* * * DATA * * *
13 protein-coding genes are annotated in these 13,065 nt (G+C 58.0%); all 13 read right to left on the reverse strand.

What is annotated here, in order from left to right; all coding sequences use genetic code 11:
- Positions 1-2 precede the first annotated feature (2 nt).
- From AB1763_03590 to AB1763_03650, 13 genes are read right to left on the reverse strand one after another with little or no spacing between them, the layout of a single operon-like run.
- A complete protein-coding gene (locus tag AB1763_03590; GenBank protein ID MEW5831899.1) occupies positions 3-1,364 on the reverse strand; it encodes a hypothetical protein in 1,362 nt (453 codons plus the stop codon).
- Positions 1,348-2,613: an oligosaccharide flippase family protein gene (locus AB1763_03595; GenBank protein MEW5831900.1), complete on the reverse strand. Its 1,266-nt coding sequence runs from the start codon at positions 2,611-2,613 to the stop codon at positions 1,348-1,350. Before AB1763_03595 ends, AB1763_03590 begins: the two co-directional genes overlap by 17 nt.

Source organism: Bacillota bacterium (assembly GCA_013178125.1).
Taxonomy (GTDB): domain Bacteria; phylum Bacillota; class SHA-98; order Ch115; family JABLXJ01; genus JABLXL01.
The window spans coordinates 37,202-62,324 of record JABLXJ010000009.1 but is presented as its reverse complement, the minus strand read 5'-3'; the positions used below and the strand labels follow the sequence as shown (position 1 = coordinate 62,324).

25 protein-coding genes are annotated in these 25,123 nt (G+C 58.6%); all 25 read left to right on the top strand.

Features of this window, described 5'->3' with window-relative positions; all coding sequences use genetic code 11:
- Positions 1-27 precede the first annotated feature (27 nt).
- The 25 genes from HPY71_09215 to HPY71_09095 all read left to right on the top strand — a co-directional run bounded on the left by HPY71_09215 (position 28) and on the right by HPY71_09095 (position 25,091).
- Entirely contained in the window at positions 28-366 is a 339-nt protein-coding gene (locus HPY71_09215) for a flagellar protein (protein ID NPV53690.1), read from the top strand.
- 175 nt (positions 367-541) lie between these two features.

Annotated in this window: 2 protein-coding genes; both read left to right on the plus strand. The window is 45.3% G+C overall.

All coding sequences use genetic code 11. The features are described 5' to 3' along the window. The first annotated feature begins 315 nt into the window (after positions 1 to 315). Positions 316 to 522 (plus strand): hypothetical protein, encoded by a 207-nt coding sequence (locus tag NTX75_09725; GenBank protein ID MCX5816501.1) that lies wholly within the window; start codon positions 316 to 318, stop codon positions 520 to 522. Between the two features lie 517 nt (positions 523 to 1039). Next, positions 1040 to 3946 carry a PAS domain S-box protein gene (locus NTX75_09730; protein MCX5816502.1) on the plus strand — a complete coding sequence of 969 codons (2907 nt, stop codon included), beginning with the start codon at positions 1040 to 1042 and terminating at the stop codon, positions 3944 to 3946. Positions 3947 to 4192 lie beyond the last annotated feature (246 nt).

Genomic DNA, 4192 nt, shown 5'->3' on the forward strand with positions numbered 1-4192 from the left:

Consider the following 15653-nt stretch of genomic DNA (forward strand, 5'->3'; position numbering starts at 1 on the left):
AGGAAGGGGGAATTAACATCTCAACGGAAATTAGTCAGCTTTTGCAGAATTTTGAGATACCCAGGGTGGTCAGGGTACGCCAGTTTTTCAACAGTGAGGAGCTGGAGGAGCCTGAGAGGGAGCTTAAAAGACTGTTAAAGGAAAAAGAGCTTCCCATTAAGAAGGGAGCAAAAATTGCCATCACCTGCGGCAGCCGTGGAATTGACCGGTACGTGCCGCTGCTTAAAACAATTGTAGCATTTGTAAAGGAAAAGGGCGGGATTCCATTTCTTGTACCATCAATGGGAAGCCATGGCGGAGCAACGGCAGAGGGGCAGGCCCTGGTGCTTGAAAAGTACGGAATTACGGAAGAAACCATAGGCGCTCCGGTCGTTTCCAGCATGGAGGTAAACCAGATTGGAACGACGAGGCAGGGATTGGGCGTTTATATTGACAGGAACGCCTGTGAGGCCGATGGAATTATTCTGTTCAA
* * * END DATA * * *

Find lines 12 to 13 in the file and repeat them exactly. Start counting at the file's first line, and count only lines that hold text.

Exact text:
- Positions 1-27 precede the first annotated feature (27 nt).
- The 25 genes from HPY71_09215 to HPY71_09095 all read left to right on the top strand — a co-directional run bounded on the left by HPY71_09215 (position 28) and on the right by HPY71_09095 (position 25,091).